New Michigan Football Coach Brady Hoke Continues to Make Strong Early Impression with His Plans and Visions for the FutureJanuary 14, 2011 – 10:15 am by Michael Bean
The University of Michigan feels they got the right guy when they announced on Tuesday that Brady Hoke would be the 19th head coach in the program’s rich 131 year history. Hoke, a former Michigan assistant during the 1997 championship season, had spent the last eight years building up two lesser programs – Ball State (’03-’08) and San Diego State (’09-’10). He’ll face a much tougher task resurrecting a Wolverines program that carries sky-high expectations into every year despite the reality that there’s some tough disadvantages the program faces in today’s college football landscape.
Hoke joined WDFN in Detroit to talk about how this new chapter in Michigan football is about the kids as opposed to him achieving his personal goal of being the coach in Ann Arbor, what he plans to do to change the culture of toughness, something that’s been missing in recent years, how he doesn’t think Denard Robinson will opt to leave the program, how he wants to make sure that everybody that is there wants to be a part of the Michigan program and tradition, and what the plan is to land better recruits in the future.
Whether he’s gotten accustomed to hearing his name as the new head coach at a storied program like Michigan:
“Well you know that’s not what this program is about. It’s about those kids that wear that winged helmet and this legacy and that tradition that goes with. So we’re just excited to be here, excited to hit the ground running, and obviously we’ve been pretty busy doing a lot of different things to help Michigan win.”
On what he plans to do to quickly change the culture of toughness at Michigan:
“Well it’s all going to start with what we do in the winter and our winter conditioning program and the competitions that we like to do, and just how you handle it. I think there’s a lot to do with just the mental things, having your shirt tucked in, the little things like taking care of the locker room, the little things that emphasize all the things that you need to do. It’s a mentality, and it’s a demeanor that we want to have as a football program.”
On what his first steps have been in terms with meeting with players:
“Well I’m trying to meet with the seniors first and foremost, because we’re going to coach for the seniors, and we’re going to play for the seniors. Those guys understand the struggles of being through spring football for four seasons, or fall camp for four falls, or understand the winter conditioning, and are guys that pay the price. At the same time, there’s a higher expectation for our seniors in this program in how they lead, how they influence, and how they play the game. With Denard we’ve had great conversations, he’s excited about Michigan and leading Michigan and being a big part of the program.”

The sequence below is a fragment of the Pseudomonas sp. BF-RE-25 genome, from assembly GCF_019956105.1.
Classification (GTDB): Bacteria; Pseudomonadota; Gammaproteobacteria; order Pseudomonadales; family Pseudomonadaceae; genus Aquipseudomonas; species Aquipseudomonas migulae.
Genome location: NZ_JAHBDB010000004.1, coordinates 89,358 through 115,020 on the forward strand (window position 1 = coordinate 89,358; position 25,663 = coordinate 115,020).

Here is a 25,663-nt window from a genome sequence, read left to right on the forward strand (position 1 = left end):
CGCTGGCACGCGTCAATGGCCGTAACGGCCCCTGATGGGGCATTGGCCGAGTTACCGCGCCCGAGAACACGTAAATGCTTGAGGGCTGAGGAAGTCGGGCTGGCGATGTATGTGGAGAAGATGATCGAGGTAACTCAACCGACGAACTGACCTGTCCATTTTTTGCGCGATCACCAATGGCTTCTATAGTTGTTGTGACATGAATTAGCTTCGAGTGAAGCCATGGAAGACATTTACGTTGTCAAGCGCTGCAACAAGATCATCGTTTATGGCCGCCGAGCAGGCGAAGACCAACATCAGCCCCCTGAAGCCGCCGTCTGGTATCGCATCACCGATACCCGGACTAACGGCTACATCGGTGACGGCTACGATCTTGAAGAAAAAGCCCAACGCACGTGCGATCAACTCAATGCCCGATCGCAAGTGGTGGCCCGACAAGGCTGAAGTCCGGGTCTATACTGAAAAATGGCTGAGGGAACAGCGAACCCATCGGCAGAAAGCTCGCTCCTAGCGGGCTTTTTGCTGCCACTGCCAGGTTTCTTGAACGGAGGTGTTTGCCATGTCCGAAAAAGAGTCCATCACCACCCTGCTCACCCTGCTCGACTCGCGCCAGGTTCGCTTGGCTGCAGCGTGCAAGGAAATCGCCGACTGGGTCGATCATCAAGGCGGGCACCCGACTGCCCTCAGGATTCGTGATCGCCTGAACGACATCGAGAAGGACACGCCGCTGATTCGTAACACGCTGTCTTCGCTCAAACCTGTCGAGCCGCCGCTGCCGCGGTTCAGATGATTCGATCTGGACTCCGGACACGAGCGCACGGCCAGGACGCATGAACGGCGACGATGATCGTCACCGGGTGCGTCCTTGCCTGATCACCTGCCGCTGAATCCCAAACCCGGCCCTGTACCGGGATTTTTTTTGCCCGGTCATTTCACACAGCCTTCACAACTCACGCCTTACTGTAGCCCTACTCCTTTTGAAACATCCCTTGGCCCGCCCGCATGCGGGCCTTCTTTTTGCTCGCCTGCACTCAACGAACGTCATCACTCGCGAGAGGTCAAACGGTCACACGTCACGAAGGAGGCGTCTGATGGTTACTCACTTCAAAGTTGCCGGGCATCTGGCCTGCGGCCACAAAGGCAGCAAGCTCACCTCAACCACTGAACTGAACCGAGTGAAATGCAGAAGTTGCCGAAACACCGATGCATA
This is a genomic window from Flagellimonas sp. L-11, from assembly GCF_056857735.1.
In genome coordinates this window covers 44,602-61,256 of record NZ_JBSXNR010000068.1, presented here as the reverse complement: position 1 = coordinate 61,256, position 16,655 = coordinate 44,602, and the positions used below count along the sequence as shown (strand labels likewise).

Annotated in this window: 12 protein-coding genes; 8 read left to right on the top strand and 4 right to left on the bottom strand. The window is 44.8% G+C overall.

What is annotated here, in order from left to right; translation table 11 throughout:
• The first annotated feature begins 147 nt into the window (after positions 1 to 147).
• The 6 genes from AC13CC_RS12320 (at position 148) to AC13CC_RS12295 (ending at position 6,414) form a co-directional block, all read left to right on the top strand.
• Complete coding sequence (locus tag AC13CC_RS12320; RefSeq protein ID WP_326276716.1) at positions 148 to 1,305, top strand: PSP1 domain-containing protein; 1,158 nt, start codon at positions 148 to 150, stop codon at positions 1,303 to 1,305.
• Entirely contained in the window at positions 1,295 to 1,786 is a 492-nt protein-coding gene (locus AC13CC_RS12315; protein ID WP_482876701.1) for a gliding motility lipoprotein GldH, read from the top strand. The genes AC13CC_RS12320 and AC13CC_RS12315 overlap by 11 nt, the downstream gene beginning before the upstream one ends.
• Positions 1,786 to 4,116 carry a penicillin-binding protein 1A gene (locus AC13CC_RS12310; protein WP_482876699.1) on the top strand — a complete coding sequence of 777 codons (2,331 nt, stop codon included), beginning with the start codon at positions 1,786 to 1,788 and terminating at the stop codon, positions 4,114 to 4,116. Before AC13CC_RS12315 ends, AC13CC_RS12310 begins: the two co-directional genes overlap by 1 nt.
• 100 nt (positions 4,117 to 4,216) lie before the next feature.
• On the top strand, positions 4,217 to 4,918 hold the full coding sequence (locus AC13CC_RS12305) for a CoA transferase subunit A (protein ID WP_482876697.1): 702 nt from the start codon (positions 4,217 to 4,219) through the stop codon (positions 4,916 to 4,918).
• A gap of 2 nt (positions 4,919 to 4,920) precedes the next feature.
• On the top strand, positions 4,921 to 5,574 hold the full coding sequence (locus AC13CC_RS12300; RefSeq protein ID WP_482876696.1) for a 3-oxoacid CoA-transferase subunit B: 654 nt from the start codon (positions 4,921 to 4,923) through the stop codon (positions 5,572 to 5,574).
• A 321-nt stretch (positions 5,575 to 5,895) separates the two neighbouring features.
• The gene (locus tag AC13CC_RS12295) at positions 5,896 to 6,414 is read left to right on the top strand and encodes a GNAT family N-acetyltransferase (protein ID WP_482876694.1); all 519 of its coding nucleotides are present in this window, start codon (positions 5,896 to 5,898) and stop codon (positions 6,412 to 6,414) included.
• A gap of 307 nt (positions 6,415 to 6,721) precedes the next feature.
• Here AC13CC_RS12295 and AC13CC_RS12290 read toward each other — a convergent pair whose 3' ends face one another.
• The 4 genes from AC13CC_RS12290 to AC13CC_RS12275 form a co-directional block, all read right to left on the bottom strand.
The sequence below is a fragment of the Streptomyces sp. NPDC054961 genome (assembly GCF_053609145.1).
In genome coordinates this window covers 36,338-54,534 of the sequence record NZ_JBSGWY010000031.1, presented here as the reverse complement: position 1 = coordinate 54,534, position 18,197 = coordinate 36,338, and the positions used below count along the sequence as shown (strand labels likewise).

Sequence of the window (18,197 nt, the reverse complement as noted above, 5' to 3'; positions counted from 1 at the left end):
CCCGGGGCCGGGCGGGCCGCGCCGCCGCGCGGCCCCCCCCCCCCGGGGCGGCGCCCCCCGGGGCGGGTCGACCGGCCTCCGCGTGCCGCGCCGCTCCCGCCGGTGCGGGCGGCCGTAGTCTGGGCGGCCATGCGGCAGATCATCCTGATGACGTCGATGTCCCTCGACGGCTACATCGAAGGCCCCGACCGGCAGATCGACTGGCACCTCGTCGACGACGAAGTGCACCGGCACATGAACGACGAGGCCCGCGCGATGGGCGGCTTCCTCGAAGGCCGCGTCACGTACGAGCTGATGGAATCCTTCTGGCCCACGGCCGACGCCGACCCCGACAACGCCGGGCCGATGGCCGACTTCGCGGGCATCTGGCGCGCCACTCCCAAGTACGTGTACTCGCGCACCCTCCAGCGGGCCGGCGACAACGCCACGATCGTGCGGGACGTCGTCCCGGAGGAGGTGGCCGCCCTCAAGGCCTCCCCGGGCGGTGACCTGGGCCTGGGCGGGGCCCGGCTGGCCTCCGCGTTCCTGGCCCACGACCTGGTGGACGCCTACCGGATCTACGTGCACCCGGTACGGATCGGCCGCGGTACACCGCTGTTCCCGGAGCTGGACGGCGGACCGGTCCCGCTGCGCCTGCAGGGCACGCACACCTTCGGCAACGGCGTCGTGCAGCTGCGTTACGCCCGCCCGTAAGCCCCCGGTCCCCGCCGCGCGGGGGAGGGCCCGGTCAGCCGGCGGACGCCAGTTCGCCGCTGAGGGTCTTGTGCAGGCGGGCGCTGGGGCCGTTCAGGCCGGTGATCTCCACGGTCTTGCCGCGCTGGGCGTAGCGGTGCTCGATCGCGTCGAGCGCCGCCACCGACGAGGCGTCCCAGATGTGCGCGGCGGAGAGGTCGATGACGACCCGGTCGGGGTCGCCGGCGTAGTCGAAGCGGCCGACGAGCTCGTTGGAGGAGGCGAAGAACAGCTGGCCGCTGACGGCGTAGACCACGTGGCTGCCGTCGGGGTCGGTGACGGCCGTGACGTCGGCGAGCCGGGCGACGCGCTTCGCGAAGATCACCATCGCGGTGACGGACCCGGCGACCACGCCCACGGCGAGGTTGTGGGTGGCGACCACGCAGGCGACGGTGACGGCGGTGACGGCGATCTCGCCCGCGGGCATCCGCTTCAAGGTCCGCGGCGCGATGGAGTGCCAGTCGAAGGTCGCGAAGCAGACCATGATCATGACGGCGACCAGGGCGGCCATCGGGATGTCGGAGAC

Whether it might be best for all involved if Denard Robinson leaves if he’s convinced himself that he’s no longer a good fit:
“You never want a guy that doesn’t want to be in a program. I mean that’s obviously not what you want. But I don’t think that will be the case. I think we’ve had a tremendous two days together in our conversations, and he wants to earn a degree from the University of Michigan and be a part of this program and this tradition.”
On how he’s focused on talking about this specific team rather than the ‘family’ of Michigan football that’s largely based on the past:
“Well there’s no question. And the team is part of that family though. The team is what this is about. This is not about a coach, this is not about an individual, this isn’t about a scheme, this is about a football team and a band of brothers or whatever you want to call it, being together, being accountable to each other, working for each other, respecting each other and going out there and competing every day with one another.”
On what his plans are to get more talented recruits to Michigan:
“Well obviously we need to assure those guys who have committed and who love the University and have committed to the University of Michigan, staying with those guys arm in arm. The other thing is as we look at where we’re at, and where our depth is, and the different positional needs that we may have or feel we may have, making sure that we’re doing a great job of the evaluation of the character of the young men we want in this program, the evaluation of their understanding of getting a degree, and understanding of the passion it takes and the representation that it takes to be a Michigan football player.”